If you prefer to follow along and take notes in a linear fashion, attached here is the outline for you to do so. Scenario: 50 year old male with a history of angina. Admitted 2 hours ago with new onset of chest pain. No relief after 3 Nitro SL. Attached here is an animation from your Lewis Textbook with an overview of Acute Myocardial Infarction. Sources: Lewis, S. (2007). Medical-surgical nursing: Assessment and management of clinical problems (7th ed.). Philadelphia, PA: Mosby Elsevier. Videos: Cardiac Signs & Symptoms (Blanchard & Loeb, 2005,) and Basic Code Management (Mosby, 2007).
A myocardial infarction (MI) occurs as a result of sustained ischemia, causing irreversible mycardial cell death (necrosis). Thrombus formation is responsible for 80% to 90% of all acute MIs. When a thrombus develops, perfusion to the myocardium distal to the occlusion is blocked, resulting in an infarction. See the attached figure that demonstrates the common areas of infarction and the coronary arteries that perfuse these areas. Infarctions are described by the area of occurence, the common ones being anterior, inferior, lateral, or posterior wall infarctions.
Severe, immobilizing, and persistent chest pain not relieved by rest or nitrate administration is the hallmark of an MI. See attached figure demonstrating the location and variety of presentations of chest pain during a myocardial infarction.
A 12-lead EKG is the primary diagnostic tool used to evaluate patients presenting with acute coronary syndrome. Changes in the leads that face the area of involvement are shown in Figure 36-28. Figure 36-29 shows the wave changes associated with myocardial ischemia (A), injury (B), and infarction (C).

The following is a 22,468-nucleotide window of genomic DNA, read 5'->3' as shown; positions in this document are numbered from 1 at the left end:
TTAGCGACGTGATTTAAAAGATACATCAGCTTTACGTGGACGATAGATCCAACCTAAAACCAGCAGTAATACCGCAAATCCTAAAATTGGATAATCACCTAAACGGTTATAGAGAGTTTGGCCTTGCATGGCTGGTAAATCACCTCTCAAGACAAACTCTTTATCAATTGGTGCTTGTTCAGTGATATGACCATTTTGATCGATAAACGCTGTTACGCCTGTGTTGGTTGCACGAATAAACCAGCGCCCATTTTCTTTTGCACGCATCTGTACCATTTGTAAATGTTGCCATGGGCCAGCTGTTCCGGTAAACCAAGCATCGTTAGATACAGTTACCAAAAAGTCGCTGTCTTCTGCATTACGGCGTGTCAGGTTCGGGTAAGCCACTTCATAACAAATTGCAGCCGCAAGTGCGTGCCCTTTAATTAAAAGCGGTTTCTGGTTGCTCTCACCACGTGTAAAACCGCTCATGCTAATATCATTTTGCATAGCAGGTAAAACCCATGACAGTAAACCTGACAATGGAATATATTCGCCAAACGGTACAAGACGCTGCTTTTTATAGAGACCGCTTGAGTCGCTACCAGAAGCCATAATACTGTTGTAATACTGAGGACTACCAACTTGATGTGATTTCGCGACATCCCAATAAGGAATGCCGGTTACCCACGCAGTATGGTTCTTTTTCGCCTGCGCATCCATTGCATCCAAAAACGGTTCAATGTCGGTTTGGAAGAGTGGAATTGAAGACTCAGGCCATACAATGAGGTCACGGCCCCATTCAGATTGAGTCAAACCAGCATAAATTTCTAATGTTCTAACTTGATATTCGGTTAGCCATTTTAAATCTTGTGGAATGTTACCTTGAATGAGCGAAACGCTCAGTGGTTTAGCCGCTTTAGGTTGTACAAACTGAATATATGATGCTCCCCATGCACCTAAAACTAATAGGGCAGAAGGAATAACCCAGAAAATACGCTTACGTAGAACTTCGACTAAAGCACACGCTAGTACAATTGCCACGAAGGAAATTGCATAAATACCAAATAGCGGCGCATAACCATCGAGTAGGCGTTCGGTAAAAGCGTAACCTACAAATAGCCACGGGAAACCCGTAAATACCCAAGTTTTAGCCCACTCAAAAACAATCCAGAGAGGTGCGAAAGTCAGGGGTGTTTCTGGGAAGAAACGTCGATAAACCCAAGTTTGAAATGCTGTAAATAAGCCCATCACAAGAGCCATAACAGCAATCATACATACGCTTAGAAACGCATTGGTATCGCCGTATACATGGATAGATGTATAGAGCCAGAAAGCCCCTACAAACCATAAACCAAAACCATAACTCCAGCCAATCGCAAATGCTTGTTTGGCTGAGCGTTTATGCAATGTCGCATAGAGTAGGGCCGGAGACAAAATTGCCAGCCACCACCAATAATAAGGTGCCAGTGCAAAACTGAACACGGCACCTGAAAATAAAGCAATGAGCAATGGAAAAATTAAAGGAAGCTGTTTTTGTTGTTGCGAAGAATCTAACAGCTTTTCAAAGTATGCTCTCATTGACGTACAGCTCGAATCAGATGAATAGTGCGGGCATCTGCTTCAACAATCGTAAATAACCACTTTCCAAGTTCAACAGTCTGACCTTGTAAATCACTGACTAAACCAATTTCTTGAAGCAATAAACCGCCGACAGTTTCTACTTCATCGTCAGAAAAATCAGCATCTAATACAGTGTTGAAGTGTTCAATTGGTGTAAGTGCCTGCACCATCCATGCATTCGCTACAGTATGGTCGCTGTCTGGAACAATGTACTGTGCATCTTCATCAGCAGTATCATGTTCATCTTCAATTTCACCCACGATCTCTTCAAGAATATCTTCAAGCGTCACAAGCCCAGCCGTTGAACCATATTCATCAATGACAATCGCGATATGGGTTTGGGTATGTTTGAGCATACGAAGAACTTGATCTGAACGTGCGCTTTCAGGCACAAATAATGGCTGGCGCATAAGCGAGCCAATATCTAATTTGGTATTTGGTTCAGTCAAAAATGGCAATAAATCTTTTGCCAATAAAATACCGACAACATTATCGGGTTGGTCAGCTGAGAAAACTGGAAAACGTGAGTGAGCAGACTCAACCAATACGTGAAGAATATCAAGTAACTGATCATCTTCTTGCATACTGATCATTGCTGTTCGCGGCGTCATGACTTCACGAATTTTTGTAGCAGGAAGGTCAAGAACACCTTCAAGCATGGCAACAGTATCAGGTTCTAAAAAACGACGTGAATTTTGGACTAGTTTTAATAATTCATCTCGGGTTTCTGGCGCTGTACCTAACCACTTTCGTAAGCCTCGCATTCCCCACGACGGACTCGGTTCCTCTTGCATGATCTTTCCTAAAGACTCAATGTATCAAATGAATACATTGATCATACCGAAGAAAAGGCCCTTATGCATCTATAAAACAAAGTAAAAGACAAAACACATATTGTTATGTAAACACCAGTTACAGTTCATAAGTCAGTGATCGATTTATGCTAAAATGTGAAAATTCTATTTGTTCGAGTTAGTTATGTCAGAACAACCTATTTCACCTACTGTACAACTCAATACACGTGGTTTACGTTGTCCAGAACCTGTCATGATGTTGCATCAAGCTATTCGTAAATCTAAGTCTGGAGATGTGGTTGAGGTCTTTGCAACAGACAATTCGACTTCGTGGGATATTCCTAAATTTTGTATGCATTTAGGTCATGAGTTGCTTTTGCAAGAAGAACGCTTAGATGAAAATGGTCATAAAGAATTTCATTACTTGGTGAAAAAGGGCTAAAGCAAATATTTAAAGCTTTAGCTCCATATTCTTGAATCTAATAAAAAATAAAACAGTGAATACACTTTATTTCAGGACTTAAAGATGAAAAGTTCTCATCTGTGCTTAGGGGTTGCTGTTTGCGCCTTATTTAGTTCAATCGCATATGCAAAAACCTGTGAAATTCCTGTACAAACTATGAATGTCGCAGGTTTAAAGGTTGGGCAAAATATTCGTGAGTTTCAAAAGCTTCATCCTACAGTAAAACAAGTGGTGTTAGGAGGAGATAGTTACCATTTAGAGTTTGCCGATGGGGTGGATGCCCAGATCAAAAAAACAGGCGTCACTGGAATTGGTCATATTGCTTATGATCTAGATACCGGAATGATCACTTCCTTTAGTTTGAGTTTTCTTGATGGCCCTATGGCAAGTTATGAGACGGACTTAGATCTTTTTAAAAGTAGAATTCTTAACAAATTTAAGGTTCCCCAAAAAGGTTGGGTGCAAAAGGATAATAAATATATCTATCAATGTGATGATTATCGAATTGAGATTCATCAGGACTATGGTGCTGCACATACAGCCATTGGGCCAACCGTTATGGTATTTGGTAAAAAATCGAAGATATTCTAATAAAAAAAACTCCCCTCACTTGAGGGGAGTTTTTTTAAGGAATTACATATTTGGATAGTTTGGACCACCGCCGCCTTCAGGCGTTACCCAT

Certain proteins, called serum cardiac markers, are released into the blood in large quantities from necrotic heart muscle after an MI. The MB band of creatine kinase (CK-MB) and troponin are two important specific markers that con indicate the presence and extent of cardiac damage.
creatine kinase (CK-MB)
reperfusion therapy, fibrinolytic therapy, tissue plasminogen activator (tPA), streptokinase, reteplase (Retavase), emergent percutaneous coronary intervention (PCI)
systemic anticoagulation, SQ or IV low-molecular-weight heparin
calcium channel blockers
Coronary artery bypass graft surgery (CABG) consists of the construction of new vessels between the aorta or other major arteries and the myocardium distal to the obstructed coronary artery. See attached figure showing a double bypass.
The goal of nursing care is to minimize damage and prevent complications. Standard treatment is easily remembered by the acronym MONA as seen on the attached figure.
premature ventricular contractions
Thromboltyics, TPA, Strepto
When you are done viewing this concept map, take time to read the attached article called “An Eye for MI”. It is a great summary of many of the concepts covered here. Right click on the red speaker icons to hear my audio comments. Also attached is a website called SkillsStat that will help you learn your EKG rhythm strips.